I am a wildlife behavioral ecologist specializing in ungulates (hoofed mammals). As a graduate student in Princeton University’s Department of Ecology and Evolutionary Biology, I studied the maternal and antipredator behavior of Thomson’s gazelle, a small-bodied East African antelope. I was interested in understanding how mothers manage the often competing demands of raising a highly vulnerable offspring while simultaneously maintaining their own fecundity (i.e. getting enough food) and avoiding predation themselves. My project involved a lot of fieldwork in Laikipia, Kenya – always a fun topic for tweeting!
After completing my Ph.D. I spent a couple of years teaching undergraduate courses and assisting with projects in my graduate advisor’s lab while searching for the next step. The next step turned out to be a postdoctoral position at the Max Planck Institute for Ornithology and the University of Konstanz in Germany! For this position I will be shifting away from individual behavioral strategies to focus on collective behavior of animal groups. I’ll be investigating vigilance behavior, collective predator detection, and information transfer in groups of gazelles and other savannah ungulates. This project will involve some fun high-tech camera set-ups and more exciting fieldwork in Kenya!
During my curatorial week on I’ll be tweeting about my past and present research efforts, my road (so far!) to a career in behavioral ecology, my recent job search experience, along with other topics that come up along the way. I will also be tweeting many many wildlife photos. Check out my website at www.blaircostelloe.com to learn more about my work!
Hello! I was born in Italy, where I gained my BSc in Biotechnology and my MSc in Industrial Biotechnology. I am now a final year Marie Curie Early Stage Reseacher based at the Centre for Novel Agricultural Products (CNAP) at the University of York, supervised by Prof. Neil Bruce. My current research project is part of a European FP7 Initial Training Network named “P4fifty”, which involves several institutions and industrial partners with the goal of studying Cytochrome P450 enzymes for biotechnological applications. The aim of my PhD project is the development of a CytochromeP450/reductase fusion platform, as a tool for the characterization of orphan plant P450 enzymes. To accomplish this I exploit tons of molecular biology, a variety of recombinant biochemical techniques (transient/stable protein expression in tobacco/bacteria & yeasts) as well as UV-Vis spectroscopy and RP-HP liquid chromatography. One of the potential P450 biotechnological applications of great interest for my research group is the bioremediation of explosives in planta.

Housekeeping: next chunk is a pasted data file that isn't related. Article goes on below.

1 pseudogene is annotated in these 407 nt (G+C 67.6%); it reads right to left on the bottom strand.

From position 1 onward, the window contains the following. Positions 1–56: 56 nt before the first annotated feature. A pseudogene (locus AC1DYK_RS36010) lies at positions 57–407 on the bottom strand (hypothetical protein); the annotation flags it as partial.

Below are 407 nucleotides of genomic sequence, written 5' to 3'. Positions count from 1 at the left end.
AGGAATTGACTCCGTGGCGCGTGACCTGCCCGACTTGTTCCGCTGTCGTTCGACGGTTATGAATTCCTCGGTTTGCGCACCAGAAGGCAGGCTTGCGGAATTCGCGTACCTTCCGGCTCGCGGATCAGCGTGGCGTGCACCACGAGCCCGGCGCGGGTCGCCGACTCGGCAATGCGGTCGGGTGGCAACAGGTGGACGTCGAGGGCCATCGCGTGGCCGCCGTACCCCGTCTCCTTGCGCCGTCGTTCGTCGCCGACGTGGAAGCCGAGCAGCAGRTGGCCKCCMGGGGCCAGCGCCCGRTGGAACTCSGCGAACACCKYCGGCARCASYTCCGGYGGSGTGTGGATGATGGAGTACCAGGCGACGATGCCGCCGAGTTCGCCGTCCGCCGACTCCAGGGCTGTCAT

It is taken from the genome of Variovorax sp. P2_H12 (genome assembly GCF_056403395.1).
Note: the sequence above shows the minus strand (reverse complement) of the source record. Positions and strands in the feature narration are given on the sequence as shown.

During my MSc and PhD studies I have participated in a variety of outreach events, involving people from different ages and experiences, within local or nationwide festivals (Pint of Science, Euro Researchers’ Night, Café Scientifique, to name some)…and this is how I discovered my passion for science communication!
In addition, I am currently the co-chair of greenSTEMS, a students’ organization based at the University of York, which promotes the interaction between young researchers from across disciplines (STEM+Social sciences) with a common interest in science and sustainability.
I am a very curious and creative person, I love travelling & outdoor activities (I’ve recently been hiking in Nepal!) and besides English I also speak Italian (native), a bit of Filipino (due to my origins), and I am self-learning German and Greek 😉
During my Biotweeps week I will be tweeting about Biotechnology, Cytochrome P450s as well as on the joys & pains of being a PhD student! Here is my Twitter account @MariaMRazalan
I am a first year PhD student working in the Department for Molecular Biology and Biotechnology, at the University of Sheffield, UK. Although I love all areas of science, my true passion is for the field of Microbiology. For my PhD I am investigating cell surface proteins of Gram positive bacteria. Much of my time involves using E. coli to try and express the proteins I am interested in. However as I am also trying to solve molecular structures, I get to use biophysical techniques such as Nuclear Magnetic Resonance (NMR) spectroscopy, which is tough, but I really enjoy a challenge!
As an undergraduate, at Sheffield Hallam University, I carried out two short pieces of original research, both centred on the delivery of antibiotics related to orthopaedic surgery (particular joint replacements. As a result of this successful work, I have recently been published in a peer-reviewed journal as first author. This was a huge challenge and something I am very proud of! The paper can be found here: http://jac.oxfordjournals.org/content/early/2014/10/16/jac.dku425.abstract
When I’m not researching, I am busy working as a science communicator, tweeting from my personal account @Stewart_Barker, and from the Society for Applied Microbiology’s (SfAM) account (@SfAMTweets). I also write a blog, MicrobeStew (https://microbestew.wordpress.com/), talking mainly about Microbiology, and also discussing issues in science and talking about careers, academia and science education. I also sit on the SfAM Postgraduate and Early Career Scientist committee, as their Communications Officer.
Please give my twitter account @Stewart_Barker a follow, have a look at my blog, and I look forward to talking to you all about my work and my experiences as an early career microbiology researcher.